In the past years, there have been ruptures in church life that at a certain level seem completely inexplicable. Congregations that appear to be relatively peaceful are visited by times of turmoil and fractious debates. These difficulties have often been labeled (by those in the conflict) as disputes between the truly Reformed and the liberal members, or as conflicts arising between the truly Reformed and the legalists (depending on whose side you are on!). From the outside, many have said that these conflicts are between liberal and conservative factions in the church.
These disputes might center on disagreements regarding the Lord’s Supper, interchurch relations, worship, liturgy, music, accompaniment, church architecture and design, the role of women, and many other matters in church life. On the whole, the disputes are found in matters of praxis, and not in doctrine and ethics. However, these disagreements sometimes have escalated to a level that ultimately created an atmosphere in which one side or the other no longer could happily worship in a united community.
I propose that there is another way to define the growing divide we find in our churches. The conflict is not a dispute between liberals and conservatives. It is not between legalists and “gospelists”! It is not between the truly Reformed and the backsliders or the negativists. When members leave to worship elsewhere, either in other churches or other Canadian Reformed congregations, it is not a “purging” of bad elements. I propose that this divide is one defined by the rise of post-modernism in the western world and its effect in our church communities. On the one hand, there are those members who are still part of the modern world. Their lives are structured within the modernist worldview. On the other hand, there is a growing segment of members who are truly postmodern. The young people and many of those who were brought up in the 60’s and later are more and more postmodern in their outlook. Even some of the older members have shifted their perspectives to a more postmodern one. Their views on worship, religion, spirituality, and faith, are structured in a way that is very different from their modernist predecessors and contemporaries.
There is a growing lack of understanding between these groups in our churches because there is a widening cultural gap. Because we are discussing matters of common concern from fundamentally differing worldviews, we are misunderstanding and not understanding each other. There is a clash of cultures within congregations because (though we may not realize it) these differing worldviews underlie the words and actions of the members.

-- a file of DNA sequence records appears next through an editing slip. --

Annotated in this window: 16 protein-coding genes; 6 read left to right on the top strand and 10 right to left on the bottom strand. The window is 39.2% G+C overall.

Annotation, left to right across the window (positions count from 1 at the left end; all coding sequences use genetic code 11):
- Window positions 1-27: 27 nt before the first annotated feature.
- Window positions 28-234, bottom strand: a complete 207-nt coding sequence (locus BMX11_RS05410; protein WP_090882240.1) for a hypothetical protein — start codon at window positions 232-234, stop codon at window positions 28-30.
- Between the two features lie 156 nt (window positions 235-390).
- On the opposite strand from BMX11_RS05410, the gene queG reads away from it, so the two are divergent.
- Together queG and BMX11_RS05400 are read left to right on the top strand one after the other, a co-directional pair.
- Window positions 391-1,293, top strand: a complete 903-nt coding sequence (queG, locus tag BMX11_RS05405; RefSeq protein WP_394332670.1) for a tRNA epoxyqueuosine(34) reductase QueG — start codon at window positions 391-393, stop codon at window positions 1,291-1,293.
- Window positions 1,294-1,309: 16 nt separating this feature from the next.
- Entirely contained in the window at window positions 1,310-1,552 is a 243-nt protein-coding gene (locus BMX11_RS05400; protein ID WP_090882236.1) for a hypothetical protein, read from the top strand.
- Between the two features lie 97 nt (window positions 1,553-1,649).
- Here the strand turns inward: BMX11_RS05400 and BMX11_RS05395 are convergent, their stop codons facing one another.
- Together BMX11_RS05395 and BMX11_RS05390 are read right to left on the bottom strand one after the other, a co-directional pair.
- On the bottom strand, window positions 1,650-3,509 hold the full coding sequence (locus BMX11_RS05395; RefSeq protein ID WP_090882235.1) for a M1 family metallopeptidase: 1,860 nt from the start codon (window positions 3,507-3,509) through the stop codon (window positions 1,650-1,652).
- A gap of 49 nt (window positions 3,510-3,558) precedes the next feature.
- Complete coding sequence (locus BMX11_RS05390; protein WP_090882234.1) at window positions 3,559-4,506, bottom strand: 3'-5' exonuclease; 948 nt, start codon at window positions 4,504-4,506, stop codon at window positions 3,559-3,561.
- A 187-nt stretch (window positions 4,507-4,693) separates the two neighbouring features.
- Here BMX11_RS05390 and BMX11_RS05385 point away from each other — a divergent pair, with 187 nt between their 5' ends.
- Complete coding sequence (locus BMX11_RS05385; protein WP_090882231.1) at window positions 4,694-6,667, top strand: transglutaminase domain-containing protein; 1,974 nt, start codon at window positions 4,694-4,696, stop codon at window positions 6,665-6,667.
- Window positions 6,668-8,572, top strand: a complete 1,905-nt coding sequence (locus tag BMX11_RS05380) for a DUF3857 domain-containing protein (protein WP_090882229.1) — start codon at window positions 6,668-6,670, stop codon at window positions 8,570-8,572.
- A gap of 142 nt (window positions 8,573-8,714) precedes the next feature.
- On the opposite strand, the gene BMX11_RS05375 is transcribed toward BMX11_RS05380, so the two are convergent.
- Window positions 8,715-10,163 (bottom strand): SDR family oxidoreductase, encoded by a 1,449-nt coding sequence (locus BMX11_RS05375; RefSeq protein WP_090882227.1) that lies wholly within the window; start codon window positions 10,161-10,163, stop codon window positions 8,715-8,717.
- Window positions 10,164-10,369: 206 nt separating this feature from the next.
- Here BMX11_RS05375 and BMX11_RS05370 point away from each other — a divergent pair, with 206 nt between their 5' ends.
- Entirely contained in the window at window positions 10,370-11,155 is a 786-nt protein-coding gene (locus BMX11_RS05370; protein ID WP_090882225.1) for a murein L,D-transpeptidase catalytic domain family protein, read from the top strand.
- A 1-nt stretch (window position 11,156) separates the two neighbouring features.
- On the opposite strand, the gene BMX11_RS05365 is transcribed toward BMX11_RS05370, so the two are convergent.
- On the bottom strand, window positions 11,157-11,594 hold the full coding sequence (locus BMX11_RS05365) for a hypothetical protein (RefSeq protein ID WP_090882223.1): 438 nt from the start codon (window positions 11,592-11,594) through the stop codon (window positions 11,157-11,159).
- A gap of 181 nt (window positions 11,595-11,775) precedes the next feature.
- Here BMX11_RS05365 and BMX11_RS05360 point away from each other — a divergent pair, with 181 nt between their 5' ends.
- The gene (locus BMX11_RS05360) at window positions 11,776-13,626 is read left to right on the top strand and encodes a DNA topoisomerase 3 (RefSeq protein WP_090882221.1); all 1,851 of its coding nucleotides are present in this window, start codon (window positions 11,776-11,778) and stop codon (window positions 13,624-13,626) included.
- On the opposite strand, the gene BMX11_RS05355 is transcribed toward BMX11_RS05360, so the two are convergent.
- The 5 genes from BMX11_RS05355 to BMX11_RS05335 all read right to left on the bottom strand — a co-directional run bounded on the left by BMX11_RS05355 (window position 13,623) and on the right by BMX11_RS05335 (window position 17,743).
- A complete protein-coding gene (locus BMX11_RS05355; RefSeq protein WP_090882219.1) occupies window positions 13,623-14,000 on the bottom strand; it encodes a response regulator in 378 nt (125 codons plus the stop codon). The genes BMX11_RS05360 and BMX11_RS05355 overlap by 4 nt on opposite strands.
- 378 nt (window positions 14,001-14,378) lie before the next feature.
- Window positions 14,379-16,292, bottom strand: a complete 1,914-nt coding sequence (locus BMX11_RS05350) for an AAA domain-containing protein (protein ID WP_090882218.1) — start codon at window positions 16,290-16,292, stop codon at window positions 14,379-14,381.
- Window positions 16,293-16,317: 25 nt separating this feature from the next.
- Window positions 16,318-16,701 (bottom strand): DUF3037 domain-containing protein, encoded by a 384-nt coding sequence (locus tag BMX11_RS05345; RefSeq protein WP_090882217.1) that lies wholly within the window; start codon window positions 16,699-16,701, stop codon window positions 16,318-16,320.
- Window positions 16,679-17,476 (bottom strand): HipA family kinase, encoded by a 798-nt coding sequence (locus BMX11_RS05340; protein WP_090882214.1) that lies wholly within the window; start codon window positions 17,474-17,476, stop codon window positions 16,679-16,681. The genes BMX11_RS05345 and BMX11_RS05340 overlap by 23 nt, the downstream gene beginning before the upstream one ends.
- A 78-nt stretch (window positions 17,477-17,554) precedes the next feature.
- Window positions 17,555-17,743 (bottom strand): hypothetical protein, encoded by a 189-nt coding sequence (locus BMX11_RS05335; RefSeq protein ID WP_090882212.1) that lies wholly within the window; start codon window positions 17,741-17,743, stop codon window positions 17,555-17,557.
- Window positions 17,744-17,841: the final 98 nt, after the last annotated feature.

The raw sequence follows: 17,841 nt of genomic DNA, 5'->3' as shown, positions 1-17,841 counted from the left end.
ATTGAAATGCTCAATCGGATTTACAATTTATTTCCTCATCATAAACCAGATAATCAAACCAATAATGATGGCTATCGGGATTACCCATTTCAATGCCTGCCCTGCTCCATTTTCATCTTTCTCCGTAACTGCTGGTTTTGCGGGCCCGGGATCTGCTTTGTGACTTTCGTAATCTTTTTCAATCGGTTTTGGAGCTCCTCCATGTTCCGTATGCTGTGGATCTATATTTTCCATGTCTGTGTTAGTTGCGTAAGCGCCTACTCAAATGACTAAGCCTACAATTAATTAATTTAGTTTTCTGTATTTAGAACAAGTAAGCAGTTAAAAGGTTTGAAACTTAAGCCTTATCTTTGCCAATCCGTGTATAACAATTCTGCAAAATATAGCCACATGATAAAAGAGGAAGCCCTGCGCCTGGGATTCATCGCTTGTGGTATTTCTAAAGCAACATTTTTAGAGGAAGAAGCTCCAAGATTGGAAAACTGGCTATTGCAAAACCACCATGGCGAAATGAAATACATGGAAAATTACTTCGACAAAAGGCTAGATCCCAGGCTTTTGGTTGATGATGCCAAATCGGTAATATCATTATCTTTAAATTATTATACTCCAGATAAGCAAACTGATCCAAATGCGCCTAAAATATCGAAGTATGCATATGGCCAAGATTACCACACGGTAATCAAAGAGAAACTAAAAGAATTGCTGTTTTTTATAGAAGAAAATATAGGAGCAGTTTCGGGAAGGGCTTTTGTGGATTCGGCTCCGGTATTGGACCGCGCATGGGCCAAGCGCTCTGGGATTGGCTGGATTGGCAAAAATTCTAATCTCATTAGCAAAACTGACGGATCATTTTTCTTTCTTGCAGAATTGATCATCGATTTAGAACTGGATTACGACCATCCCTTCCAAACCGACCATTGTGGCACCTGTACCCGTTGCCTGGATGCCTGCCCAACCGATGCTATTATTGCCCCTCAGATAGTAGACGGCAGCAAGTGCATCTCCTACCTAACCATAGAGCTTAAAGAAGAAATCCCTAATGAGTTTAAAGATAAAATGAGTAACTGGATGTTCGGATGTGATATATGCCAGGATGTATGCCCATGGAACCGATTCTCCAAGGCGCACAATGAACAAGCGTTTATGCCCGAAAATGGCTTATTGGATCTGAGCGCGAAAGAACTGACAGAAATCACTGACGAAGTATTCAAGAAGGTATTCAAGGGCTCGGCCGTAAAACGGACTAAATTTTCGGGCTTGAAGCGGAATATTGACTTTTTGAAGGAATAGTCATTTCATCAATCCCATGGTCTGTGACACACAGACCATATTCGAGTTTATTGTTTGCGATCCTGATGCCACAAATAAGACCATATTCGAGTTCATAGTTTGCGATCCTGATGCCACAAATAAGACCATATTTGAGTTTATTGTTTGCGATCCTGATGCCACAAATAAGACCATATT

Modernism, as the cultural product of the Enlightenment, has as a fundamental tenet that there are logical and scientific solutions to most problems. These ideas of the Enlightenment have greatly influenced the Church of the Lord Jesus Christ: also Reformed Churches with a Dutch heritage. Scientific analysis and logical defenses became paramount. Even preaching was logically structured according to the rules of rhetoric: a theme and three points. Doctrine was fundamentally important. Doing good theology was finding Biblical proof texts that proved the expressions of the Confessions. There were ways “to do things.” The sacraments were to be administered “in this way.” Preaching was doctrinally focused. Theology was scientific. By the early 20th century, Abraham Kuyper’s great encyclopedic method and structure of theology held sway in the Reformed world. “Head knowledge” was considered the most important part of Reformed life. Faith came through information.
For those church members embedded in a modern world and (unwittingly) holding to a modernist worldview, this method of theology, worship, preaching, and church life functioned very well. The Holy Spirit effectively did regenerate people who were dead in their sins. Preachers and churches successfully presented the gospel of Jesus Christ into a modern western European culture. Churches flourished. Congregations served the Lord. People worshiped. Children were baptized; young people professed their faith; couples married; the dead were buried with Christian funerals. The gospel was preached; the church of the Lord Jesus Christ was gathered; the Holy Spirit did his work, and the Father in heaven was praised for his grace. Reformed confessors did all this with a modernist worldview in a modern world.